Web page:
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JetBlue recently launched an iPad app that gives travelers with tablets access to features unavailable on the airline’s mobile site.
JetBlue Airways is making sure its mobile booking process is designed specifically for whichever device the traveler is using.
JetBlue recently launched an iPad app so consumers don’t have to go through JetBlue’s mobile site to book a flight on the Apple Inc. tablet. Besides allowing consumers to book a flight, the tablet app lets consumers check in to their flights, change or upgrade their seats, purchase and pay for extra bags and add TSA expedited screening status to their reservation. None of these features are available on JetBlue’s mobile site, which is what iPad users would have previously used to access JetBlue. Consumers can only access these tools on the full desktop site or the new iPad app.
The iPad app is also designed to help consumers plan their next trip. The app has more content than the mobile site, including destination guides. Since tablets are larger than smartphones, some of the differences between the tablet app and the smartphone app are larger images of the destinations where JetBlue flies, a JetBlue spokesman says.
“While the phone apps may be more frequently used during a customer’s travel, with the additional size we wanted the tablet app to be the place where customers could explore destinations and plan for future trips,” the spokesman says.
The app also remembers 10 of a consumer’s previous city searches. For example, if a traveler was looking up several flight options to Chicago from Tampa, instead of finding these two cities in the list of 96 cities if she returns, the app will remember her previous search.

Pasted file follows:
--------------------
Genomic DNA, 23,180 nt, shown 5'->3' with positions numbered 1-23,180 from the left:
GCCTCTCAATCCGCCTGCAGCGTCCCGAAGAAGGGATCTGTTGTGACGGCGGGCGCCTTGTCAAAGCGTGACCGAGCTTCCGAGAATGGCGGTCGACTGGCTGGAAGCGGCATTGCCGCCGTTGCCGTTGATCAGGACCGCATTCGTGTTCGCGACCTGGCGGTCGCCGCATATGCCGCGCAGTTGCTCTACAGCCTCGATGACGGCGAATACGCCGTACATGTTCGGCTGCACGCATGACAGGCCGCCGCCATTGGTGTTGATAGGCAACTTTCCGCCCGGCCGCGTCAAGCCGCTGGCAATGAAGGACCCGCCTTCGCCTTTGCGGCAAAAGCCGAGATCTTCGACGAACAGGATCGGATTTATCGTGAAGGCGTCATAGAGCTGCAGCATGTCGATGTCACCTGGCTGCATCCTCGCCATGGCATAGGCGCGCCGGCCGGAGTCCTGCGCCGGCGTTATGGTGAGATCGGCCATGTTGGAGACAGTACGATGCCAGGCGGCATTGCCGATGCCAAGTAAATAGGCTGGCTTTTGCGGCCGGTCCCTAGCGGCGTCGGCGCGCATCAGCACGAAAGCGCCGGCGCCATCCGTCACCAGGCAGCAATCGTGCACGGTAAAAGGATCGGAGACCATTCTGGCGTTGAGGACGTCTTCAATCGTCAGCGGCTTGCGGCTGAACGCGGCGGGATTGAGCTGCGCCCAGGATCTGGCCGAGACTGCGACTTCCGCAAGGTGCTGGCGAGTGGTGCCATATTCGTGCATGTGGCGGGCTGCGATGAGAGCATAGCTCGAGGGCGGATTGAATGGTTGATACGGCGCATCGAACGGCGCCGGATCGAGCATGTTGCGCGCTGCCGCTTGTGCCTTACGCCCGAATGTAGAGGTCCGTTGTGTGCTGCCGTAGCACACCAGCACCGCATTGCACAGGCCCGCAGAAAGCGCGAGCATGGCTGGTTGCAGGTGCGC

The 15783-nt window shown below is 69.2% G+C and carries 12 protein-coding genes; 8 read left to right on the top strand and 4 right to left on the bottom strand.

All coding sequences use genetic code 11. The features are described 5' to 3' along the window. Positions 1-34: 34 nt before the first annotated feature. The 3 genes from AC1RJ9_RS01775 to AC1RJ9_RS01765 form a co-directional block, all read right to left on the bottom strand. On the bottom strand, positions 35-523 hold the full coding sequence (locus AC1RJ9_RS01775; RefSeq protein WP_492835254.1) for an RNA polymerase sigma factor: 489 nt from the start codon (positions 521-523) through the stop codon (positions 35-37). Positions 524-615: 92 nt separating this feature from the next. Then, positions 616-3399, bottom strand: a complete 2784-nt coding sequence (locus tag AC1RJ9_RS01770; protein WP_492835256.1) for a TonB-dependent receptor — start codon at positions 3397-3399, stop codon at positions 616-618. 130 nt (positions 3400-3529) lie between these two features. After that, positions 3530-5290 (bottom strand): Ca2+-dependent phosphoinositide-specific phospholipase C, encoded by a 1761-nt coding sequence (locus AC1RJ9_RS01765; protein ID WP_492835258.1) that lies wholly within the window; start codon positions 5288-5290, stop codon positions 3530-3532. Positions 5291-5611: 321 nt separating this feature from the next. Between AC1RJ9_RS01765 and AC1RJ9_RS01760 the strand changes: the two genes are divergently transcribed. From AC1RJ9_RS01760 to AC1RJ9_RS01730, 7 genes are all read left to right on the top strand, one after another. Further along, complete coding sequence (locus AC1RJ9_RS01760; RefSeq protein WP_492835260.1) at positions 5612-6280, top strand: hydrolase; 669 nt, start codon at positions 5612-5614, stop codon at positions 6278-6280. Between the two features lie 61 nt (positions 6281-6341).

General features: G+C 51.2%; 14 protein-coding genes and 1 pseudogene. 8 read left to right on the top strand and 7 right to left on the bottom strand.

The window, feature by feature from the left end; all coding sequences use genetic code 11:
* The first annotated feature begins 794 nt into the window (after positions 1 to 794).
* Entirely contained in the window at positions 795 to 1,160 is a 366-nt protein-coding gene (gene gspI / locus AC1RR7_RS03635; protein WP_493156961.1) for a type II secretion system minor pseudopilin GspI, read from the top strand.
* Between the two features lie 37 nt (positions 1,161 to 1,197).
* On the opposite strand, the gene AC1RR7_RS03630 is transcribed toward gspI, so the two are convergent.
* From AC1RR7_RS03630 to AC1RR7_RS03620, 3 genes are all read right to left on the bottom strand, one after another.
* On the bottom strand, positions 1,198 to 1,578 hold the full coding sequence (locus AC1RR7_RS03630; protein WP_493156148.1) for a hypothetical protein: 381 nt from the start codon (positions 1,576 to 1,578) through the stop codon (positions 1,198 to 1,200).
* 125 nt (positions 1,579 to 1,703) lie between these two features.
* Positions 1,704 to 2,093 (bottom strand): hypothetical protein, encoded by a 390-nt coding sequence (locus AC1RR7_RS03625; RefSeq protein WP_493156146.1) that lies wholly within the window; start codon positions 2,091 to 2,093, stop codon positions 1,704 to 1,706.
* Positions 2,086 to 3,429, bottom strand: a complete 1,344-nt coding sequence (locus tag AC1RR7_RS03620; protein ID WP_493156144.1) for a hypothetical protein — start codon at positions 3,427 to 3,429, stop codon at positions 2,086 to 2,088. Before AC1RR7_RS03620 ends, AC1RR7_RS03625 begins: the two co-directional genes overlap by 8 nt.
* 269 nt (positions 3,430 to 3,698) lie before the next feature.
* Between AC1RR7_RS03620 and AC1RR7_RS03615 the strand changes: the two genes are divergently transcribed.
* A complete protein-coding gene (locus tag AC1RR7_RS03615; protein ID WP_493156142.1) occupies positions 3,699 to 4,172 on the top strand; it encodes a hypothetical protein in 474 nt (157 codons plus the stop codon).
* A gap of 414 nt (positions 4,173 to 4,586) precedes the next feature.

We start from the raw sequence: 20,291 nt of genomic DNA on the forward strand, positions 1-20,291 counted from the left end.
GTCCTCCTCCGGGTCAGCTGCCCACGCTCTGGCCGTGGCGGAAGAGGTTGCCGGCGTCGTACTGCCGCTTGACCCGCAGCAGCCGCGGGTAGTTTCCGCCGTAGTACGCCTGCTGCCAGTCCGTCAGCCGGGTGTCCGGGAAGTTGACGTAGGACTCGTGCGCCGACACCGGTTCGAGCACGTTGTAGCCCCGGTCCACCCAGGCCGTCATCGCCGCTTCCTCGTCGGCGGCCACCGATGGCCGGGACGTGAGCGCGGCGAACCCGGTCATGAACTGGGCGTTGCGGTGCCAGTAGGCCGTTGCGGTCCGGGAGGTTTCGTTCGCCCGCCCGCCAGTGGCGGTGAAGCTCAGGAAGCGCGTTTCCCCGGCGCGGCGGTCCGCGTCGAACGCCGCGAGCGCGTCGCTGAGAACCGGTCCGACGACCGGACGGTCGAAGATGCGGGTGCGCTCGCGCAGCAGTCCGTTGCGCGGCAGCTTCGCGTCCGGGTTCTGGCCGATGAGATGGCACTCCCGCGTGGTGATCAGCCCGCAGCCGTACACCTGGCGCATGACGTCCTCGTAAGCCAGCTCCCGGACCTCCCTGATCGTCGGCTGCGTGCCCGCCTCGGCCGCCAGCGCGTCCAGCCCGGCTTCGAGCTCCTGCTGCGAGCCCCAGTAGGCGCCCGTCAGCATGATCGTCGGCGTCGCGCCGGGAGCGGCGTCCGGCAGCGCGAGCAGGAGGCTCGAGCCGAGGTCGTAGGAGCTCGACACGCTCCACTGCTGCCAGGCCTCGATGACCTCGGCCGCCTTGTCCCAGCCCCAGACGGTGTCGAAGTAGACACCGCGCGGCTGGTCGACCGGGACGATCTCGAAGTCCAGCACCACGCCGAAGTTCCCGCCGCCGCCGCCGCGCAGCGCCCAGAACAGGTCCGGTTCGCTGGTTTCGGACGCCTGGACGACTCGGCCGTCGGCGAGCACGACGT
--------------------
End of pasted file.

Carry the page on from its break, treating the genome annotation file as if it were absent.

Mobile app developer Possible Mobile built the iPad app, which took more than a year, Possible Mobile says. Possible Mobile also built JetBlue’s iPhone and Android apps. JetBlue declined to say how much the app cost to build.
35 million consumers travel on JetBlue each year, the airline says. JetBlue would not disclose how many app downloads it has across its apps, nor how many flights are booked via its apps.
The next iPad app update will have more features for JetBlue’s TrueBlue membership program, Possible Mobile says. JetBlue also recently rolled out Apple Pay through its in-flight attendant app. Travelers can use their iPhones on the flight to pay for premium purchases, including beer and wine, seat upgrades, headsets and pillows. Customer response has been positive, a JetBlue spokesman says, although he declined to give specific data.
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